Solvent for nitrocellulose, acetylcellulose, and many resins and oils; manufacture of artificial leather.
(Very similar to those of methyl alcohol, which constitutes 20% of commercial grade.) Inhalation causes headache, fatigue, and drowsiness; high concentrations can produce central nervous system depression and optic nerve damage. Liquid irritates eyes and may cause defatting and cracking of skin. Ingestion causes headache, dizziness, drowsiness, fatigue; may cause severe eye damage.
Methanol in methyl acetate can be detected by measuring its solubility in water. At 20o, the solubility of methyl acetate in water is ca 35g per 100mL, but 1% MeOH confers complete miscibility. Methanol can be removed by conversion to methyl acetate, by refluxing for 6hours with acetic anhydride (85mL/L), followed by fractional distillation. Acidic impurities can be removed by shaking with anhydrous K2CO3 and distilling. An alternative treatment is with acetyl chloride, followed by washing with concentrated NaCl and drying with CaO or MgSO4. (Solid CaCl2 cannot be used because it forms a crystalline addition compound.) Distillation from copper stearate destroys peroxides. Free alcohol or acid can be eliminated from methyl acetate by shaking with strong aqueous Na2CO3 or K2CO3 (three times), then with aqueous 50% CaCl2 (three times), saturated aqueous NaCl (twice), drying with K2CO3 and distilling it from P2O5. [Beilstein 2 IV 122.]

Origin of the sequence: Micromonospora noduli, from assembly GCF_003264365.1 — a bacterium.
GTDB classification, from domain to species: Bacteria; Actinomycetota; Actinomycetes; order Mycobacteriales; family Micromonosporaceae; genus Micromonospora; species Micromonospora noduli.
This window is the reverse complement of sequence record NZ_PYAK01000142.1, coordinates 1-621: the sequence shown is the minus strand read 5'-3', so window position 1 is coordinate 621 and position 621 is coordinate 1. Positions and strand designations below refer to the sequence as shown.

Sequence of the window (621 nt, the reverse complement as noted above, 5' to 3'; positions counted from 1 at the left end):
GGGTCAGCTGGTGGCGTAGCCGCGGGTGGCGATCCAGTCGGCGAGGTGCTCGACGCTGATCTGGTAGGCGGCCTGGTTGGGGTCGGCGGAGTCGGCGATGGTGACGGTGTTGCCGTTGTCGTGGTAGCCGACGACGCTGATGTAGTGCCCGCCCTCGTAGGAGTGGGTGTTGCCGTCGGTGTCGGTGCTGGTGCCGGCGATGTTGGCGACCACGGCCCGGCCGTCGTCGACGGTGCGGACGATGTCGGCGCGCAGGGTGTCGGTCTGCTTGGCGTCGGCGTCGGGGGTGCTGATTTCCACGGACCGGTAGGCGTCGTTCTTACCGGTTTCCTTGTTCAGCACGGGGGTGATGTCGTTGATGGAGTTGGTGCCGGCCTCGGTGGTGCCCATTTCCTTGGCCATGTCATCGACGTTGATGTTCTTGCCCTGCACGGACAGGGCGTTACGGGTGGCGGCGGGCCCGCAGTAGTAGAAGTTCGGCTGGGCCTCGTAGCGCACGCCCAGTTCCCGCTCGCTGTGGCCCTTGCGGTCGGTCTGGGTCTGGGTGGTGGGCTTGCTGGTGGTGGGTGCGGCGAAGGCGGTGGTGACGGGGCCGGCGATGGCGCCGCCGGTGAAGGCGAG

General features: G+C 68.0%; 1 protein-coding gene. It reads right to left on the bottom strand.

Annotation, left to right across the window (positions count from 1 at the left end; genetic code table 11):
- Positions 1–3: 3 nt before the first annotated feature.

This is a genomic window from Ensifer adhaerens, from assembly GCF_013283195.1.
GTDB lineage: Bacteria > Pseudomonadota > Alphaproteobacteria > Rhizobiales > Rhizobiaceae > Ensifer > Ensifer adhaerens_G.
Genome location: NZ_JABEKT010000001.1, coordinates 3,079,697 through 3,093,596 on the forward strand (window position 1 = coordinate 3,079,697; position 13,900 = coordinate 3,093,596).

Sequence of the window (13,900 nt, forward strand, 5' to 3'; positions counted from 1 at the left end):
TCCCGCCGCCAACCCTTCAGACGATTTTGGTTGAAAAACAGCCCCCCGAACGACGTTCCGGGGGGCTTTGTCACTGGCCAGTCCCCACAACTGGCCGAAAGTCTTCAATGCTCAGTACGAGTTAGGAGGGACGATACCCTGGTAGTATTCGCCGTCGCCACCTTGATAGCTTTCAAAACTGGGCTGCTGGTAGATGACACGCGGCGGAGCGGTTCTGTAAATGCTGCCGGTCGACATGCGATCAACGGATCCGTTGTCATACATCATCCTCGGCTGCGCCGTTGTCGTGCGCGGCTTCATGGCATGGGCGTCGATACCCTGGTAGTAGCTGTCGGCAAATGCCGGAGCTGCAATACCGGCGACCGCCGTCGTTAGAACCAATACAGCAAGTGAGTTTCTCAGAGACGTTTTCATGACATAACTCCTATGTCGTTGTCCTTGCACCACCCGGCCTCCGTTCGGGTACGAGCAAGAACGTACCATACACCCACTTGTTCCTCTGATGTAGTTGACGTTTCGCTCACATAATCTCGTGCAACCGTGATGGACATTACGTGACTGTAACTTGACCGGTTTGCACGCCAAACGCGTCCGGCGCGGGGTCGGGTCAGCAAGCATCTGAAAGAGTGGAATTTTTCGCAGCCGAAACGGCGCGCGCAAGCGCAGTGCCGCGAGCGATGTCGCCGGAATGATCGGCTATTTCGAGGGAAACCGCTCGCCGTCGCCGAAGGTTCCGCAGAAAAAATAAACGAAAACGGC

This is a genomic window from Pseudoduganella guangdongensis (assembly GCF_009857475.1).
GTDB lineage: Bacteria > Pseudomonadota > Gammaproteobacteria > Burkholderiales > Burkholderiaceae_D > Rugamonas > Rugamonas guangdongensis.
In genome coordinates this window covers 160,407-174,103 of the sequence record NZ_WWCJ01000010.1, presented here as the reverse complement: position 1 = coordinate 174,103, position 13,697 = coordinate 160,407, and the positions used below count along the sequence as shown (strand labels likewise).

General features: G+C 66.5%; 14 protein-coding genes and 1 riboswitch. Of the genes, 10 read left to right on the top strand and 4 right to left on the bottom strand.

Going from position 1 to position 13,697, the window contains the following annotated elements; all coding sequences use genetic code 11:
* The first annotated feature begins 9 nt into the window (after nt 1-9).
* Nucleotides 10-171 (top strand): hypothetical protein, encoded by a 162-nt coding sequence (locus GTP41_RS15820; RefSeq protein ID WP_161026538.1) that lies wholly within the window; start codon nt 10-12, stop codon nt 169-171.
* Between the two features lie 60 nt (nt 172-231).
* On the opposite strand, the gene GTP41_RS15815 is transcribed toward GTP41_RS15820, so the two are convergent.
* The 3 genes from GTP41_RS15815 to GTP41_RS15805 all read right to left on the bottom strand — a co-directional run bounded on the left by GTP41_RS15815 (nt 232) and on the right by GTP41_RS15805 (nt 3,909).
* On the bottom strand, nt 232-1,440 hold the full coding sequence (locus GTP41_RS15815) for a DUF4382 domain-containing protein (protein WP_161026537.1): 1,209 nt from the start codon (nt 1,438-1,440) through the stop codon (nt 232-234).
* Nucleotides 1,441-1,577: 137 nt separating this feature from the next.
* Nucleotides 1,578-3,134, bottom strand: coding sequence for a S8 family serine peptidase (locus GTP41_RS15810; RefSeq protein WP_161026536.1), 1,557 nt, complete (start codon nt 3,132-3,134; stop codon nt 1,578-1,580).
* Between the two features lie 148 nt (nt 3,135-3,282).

Behavior in Fire: Vapor is heavier than air and may travel a considerable distance to a source of ignition and flash back.
Air & Water Reactions
Highly flammable. Water soluble.
A clear colorless liquid with a fragrant odor. Moderately toxic. Flash point 14°F. Vapors heavier than air.
Methyl acetate presents a fire or explosion hazard when exposed to strong oxidizing agents. Emits irritating fumes and acrid smoke when heated to decomposition, [Lewis, 3rd ed., 1993, p. 826]. Methyl acetate reactivity is consistent with other compounds of the ester group.
colourless liquid with a pleasant odour